An extragalactic star-forming region
This video shows a view of M33, also known as the Triangulum galaxy, taken by ESA's Gaia satellite, zooming in to show the star-forming region NGC 604, first as viewed by Gaia and then by the NASA/ESA Hubble Space Telescope.
Located some 2.4 million light-years away, M33 is one of our neighbouring galaxies and is part of the Local Group, the assembly of galaxies that includes our Milky Way and the Andromeda galaxy. A spiral galaxy with less than one tenth the mass of the Milky Way or Andromeda, M33 is the third largest member of the Local Group and is thought to be a satellite galaxy of Andromeda.
Gaia's detections correspond to about 40 000 of the galaxy's brightest stars, a small fraction of the total stellar population of M33, which amounts to roughly 40 billion stars.
A red square indicates the star-forming region NGC 604, which is located to the top left of M33's centre in this view.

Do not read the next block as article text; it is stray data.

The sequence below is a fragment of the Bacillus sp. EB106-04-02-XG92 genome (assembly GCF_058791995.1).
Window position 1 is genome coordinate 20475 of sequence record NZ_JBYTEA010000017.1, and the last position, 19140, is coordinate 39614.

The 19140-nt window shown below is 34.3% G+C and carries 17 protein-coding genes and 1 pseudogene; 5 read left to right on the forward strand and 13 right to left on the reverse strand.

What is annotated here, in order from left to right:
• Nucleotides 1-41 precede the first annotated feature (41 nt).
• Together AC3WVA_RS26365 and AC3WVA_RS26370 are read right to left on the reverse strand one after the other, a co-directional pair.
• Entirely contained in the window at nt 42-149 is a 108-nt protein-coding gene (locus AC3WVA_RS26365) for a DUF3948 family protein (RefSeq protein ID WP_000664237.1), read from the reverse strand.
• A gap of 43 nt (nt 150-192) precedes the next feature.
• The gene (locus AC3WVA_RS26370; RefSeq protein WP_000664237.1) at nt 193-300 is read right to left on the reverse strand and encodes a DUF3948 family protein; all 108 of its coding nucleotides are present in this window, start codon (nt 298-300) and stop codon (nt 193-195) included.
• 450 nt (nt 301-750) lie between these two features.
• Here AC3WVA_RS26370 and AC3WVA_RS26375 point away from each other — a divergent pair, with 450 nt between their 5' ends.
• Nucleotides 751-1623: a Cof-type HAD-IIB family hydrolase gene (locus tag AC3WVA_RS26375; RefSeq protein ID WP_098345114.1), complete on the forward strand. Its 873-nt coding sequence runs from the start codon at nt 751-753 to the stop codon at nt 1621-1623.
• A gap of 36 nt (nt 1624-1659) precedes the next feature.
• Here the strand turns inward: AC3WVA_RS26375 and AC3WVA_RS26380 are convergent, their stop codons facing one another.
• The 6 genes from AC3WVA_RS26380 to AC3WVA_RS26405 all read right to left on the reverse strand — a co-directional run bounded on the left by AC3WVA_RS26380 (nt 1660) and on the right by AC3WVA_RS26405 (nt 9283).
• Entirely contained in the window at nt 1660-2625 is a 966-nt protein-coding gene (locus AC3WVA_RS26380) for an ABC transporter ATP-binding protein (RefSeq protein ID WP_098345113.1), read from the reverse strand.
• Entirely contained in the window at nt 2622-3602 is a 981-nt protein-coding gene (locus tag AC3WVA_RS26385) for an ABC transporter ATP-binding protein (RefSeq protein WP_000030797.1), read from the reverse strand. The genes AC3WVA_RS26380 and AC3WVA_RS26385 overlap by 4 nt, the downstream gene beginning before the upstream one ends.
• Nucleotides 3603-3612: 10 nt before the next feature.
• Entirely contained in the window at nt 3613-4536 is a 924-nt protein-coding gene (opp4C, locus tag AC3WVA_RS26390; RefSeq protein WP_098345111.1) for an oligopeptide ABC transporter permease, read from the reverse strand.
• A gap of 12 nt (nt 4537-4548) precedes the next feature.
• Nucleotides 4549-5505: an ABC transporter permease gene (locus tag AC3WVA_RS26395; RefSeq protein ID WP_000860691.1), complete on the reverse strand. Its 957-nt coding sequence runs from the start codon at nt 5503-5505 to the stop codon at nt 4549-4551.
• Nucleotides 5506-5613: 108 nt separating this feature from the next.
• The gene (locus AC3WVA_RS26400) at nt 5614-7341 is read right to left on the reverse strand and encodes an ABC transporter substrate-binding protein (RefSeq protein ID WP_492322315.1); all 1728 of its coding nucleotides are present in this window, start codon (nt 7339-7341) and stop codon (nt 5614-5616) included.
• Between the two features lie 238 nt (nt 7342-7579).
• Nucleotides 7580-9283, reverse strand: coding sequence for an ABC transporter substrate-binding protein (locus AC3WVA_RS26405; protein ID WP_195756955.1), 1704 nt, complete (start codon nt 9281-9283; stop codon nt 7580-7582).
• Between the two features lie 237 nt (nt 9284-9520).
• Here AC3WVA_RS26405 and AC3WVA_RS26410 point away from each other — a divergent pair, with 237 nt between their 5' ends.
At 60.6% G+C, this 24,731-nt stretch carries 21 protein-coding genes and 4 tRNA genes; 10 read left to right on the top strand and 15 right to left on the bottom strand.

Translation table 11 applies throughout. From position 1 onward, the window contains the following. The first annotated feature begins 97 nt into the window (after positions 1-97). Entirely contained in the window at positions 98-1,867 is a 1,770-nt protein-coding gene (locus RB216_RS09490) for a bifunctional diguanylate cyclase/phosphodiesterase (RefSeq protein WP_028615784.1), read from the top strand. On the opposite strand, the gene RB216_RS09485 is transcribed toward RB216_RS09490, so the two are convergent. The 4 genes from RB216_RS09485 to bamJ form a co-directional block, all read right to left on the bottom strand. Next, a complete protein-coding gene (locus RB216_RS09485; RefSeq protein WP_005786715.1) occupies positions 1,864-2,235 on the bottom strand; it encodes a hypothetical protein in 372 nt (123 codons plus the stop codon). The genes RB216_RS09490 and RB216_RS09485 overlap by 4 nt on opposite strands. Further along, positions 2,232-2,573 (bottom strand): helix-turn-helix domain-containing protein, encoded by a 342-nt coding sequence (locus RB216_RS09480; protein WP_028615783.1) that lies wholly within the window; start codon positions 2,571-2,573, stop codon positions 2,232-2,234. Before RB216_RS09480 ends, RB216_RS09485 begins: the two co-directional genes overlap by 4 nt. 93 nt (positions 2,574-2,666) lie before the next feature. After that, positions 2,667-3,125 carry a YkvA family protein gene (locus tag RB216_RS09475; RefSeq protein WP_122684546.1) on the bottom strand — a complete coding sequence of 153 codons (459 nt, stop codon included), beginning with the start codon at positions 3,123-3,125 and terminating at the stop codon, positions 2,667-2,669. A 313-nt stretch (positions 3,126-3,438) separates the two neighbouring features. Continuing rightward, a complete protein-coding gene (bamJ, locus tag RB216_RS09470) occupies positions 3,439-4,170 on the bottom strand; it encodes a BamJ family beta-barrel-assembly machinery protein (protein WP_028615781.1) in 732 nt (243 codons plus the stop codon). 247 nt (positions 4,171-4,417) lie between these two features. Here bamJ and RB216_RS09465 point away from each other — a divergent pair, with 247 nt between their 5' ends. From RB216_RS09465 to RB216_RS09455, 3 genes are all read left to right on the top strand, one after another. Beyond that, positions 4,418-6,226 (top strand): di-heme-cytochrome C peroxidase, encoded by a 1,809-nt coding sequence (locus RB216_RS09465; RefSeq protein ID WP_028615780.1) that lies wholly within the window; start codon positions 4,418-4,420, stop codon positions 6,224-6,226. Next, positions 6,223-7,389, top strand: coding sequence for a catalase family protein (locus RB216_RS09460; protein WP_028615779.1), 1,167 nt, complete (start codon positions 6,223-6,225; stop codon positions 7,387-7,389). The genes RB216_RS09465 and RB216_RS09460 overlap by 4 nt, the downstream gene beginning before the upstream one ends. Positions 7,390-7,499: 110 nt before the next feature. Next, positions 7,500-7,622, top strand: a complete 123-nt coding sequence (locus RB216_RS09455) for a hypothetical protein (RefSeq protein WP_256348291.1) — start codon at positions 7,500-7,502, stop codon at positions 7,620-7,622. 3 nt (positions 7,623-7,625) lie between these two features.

The video zooms in to show Gaia's view of NGC 604, and finally fades to reveal Hubble's image
The comparison between the Gaia and Hubble views shows that Gaia has detected about 150 individual stars in the NGC 604 region, which spans only about 0.55 square arcminutes in the sky. This number might not sound big in absolute terms, but it is impressive when considering that the observed field is about 2000 times smaller than the area covered by the full Moon in the sky, revealing that Gaia is able to detect a significant number of extragalactic stars.
This is even more remarkable given that Gaia's observed stars are automatic detections obtained by the satellite's onboard computing system while scanning over the region, whereas the stars detected in astronomical images, such as those from Hubble, are the result of dedicated observations obtained by pointing at specific regions on the sky, which are later analysed by scientists.